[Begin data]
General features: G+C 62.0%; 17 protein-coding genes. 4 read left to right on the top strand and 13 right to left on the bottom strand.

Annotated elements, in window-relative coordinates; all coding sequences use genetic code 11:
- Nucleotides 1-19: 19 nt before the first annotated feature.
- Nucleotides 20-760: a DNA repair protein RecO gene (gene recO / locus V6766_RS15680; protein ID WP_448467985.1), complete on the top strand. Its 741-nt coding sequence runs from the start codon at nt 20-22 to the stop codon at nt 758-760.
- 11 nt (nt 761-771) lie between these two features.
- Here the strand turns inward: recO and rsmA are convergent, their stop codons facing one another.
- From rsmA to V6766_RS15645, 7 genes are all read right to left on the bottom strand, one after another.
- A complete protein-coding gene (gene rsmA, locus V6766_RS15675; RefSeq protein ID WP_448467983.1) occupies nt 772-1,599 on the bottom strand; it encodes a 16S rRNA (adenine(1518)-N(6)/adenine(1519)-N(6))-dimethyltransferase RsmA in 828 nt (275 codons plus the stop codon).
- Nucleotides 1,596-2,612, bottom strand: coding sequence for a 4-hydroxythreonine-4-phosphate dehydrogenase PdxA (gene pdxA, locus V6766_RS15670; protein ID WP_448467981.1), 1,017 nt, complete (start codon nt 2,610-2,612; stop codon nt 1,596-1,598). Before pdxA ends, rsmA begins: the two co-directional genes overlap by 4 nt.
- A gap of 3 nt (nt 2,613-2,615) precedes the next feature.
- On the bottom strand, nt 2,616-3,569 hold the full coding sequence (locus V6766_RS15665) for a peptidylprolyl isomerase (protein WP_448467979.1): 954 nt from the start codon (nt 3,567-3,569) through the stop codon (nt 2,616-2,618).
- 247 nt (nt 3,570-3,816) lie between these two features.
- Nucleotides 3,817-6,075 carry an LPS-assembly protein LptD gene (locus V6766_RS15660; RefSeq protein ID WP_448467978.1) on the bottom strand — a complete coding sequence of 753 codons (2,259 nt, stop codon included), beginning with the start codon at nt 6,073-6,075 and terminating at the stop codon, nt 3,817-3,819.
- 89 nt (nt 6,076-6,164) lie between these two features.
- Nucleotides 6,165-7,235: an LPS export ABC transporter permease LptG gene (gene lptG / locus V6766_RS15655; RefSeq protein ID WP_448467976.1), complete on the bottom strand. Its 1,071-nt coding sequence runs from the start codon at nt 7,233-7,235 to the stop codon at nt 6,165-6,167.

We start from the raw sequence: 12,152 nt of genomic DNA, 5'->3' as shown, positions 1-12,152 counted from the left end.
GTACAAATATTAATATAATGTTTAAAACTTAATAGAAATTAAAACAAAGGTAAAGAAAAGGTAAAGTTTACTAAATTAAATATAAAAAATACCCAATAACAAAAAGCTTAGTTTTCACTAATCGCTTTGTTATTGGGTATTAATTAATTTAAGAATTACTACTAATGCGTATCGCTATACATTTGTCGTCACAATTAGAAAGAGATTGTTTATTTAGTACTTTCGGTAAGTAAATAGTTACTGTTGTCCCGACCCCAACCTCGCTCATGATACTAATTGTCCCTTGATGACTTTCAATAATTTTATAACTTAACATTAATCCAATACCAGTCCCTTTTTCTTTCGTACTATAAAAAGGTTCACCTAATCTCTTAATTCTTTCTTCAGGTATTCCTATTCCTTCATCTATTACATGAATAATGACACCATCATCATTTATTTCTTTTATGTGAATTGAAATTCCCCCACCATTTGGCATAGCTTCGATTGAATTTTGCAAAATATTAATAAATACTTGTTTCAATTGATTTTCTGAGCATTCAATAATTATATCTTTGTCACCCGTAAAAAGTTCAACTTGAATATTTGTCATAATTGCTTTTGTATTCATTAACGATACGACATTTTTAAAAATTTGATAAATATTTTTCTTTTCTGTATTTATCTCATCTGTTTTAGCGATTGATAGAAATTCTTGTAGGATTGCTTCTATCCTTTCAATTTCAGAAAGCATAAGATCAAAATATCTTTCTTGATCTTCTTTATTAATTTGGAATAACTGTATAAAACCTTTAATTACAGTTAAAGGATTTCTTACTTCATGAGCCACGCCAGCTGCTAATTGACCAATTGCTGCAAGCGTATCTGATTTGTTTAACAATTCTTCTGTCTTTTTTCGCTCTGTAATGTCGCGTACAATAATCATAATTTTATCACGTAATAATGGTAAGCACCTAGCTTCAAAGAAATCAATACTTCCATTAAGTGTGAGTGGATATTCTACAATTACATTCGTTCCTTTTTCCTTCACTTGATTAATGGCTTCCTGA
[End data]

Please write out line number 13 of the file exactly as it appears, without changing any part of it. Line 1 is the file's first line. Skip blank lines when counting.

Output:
- Nucleotides 3,817-6,075 carry an LPS-assembly protein LptD gene (locus V6766_RS15660; RefSeq protein ID WP_448467978.1) on the bottom strand — a complete coding sequence of 753 codons (2,259 nt, stop codon included), beginning with the start codon at nt 6,073-6,075 and terminating at the stop codon, nt 3,817-3,819.